Before anyone, I had to meet Oded’s (my husband) grandmother and grandfather. Without their approval, our relationship was doomed. Luckily, I passed.
Aliza and Naftali, his grandparents, turned into my grandparents. Not long after we met, I was introduced to Aliza’s famous pugachas. I didn’t get the hype; they were hard and had a strong margarine after-taste. Not for me, I told Oded, who politely told me I would be going against the entire family with my pugacha opinion.
A few months back, Aliza decided to make the pugachas with butter, just like her mother did for her as a child in Hungary. And then I was hooked.
By random chance one Saturday evening, Aliza sat down and told us her and Naftali’s memories of the pugachas, stories that even Oded never heard. I was left speechless. I knew from that moment that I would have to videotape her, making them and telling those exact stories she had just told me.
For days I walked around with the feeling of awe how those cookies had served as something so meaningful in her life, cookies that represent family- a family that once was and disintegrated into the atrocities of the holocaust, and the family which she created for herself, here in Israel.
The day I came back home from the shoot, I brought a bag full of pugachas. Eviatar, my oldest son had invited some friends over after school. When I took out the bag of cookies, he grabbed it from me and started to offer his friends the goods, like a seller in the local market, “Who wants my great-grandmothers pugachas…the best in the world..who wants??”
I stood aside as watched as they devoured her cookies.
It was her win. Her great grandson was passing out her cookies, the same cookies that she made with her grandmother, 70 years prior.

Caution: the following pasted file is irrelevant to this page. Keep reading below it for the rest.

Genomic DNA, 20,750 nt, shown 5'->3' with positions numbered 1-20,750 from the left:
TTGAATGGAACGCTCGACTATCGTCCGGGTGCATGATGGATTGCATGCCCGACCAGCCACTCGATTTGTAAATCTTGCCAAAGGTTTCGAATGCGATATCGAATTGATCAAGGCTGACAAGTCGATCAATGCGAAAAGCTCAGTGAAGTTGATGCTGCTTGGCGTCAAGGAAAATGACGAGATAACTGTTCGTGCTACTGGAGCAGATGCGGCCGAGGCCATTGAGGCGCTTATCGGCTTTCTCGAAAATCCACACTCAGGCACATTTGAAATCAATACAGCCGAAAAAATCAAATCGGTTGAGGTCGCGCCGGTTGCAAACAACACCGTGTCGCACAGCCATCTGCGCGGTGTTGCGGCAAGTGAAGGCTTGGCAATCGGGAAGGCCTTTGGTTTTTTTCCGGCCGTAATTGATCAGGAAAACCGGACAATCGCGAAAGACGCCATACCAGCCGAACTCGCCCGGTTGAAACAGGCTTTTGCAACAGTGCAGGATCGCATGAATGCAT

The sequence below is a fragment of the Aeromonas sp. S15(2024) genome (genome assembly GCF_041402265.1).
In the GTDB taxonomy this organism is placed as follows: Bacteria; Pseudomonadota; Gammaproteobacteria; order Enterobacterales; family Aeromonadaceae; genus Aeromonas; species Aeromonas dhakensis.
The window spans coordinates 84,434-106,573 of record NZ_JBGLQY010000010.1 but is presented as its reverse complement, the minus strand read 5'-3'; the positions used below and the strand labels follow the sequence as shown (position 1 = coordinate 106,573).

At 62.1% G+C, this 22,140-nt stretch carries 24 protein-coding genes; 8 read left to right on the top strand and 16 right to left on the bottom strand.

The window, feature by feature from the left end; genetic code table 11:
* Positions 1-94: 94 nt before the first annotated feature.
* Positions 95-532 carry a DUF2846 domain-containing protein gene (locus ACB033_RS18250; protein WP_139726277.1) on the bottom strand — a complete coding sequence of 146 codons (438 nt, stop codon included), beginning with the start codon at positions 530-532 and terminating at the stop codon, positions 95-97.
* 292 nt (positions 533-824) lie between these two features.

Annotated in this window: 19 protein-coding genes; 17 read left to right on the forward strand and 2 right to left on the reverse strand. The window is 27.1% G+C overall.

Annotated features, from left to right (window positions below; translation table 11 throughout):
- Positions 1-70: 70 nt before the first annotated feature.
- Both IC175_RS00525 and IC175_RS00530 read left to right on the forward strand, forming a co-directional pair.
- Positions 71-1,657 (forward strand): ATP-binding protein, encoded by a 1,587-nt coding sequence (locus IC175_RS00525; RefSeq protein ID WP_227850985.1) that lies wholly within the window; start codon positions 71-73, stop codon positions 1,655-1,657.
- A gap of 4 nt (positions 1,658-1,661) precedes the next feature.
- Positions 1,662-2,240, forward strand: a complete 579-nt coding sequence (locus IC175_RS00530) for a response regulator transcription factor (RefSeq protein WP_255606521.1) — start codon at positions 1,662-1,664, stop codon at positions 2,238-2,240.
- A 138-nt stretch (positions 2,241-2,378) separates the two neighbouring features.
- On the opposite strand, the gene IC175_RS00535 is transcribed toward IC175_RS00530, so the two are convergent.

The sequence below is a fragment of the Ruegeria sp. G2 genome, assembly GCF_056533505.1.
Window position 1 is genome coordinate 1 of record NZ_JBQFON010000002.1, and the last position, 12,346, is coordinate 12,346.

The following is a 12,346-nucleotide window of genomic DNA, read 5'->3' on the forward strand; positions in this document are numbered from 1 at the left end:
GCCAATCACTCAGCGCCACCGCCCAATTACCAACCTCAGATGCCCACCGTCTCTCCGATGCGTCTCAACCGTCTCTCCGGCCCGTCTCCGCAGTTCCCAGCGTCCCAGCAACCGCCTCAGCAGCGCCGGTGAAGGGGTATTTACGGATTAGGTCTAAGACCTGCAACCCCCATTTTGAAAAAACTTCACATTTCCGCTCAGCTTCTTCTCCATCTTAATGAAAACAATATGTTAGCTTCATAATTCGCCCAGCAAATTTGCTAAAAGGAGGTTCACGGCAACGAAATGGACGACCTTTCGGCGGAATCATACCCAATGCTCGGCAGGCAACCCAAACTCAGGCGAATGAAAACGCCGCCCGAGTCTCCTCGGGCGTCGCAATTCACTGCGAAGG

This video is just the beginning of our hope to tell continue telling stories through food-to document those who unfortunately will not be with us much longer, and to commemorate history through food and story-telling.
If you are reading this, and you have a grandmother/father or relative with a story and a recipe that you think is worthy of documenting, we would love to hear about it, taste it and video it. So get in touch with us via comment or email.
Putting aside Aliza’s amazing story for a moment- objectively these cookies are quite the consensus. Everyone who tastes them loves them, even though they are so simple, in their taste and texture. They are crispy on the outside and flaky on the inside and have a rich buttery flavor. They have just the right sweetness and are perfect next to a hot cup of tea.
Ingredients for about 70 cookies:
4.5 cups all purpose flour
1 cup self-rising flour
14 oz./400 grams butter, cut into cubes, at room temperature
1 cup sugar
A pinch of salt
2 eggs + 1 egg, beaten, for brushing
1/4 teaspoon dry instant yeast
- Sift both flours into a mixing bowl. Add the rest of the ingredients and mix using a paddle attachment for about 2-3 minutes, until soft dough is formed. It’s recommended (but not a must) to refrigerate the dough for 30 minutes before baking.
- Preheat oven to 350F/180C.
- Working on a well floured surface, roll out the dough to out to 1-inch/3 cm. thick. Use a knife to gently make diagonal lines, horizontally and then vertically.
- Using a 1-inch/3 cm. cookie cutter, cut out cookies
- Place cookies on a baking sheet lined with parchment paper. Brush with the beaten egg
- Bake for 25-30 minutes, until golden brown. Allow to cool to room temperature before serving.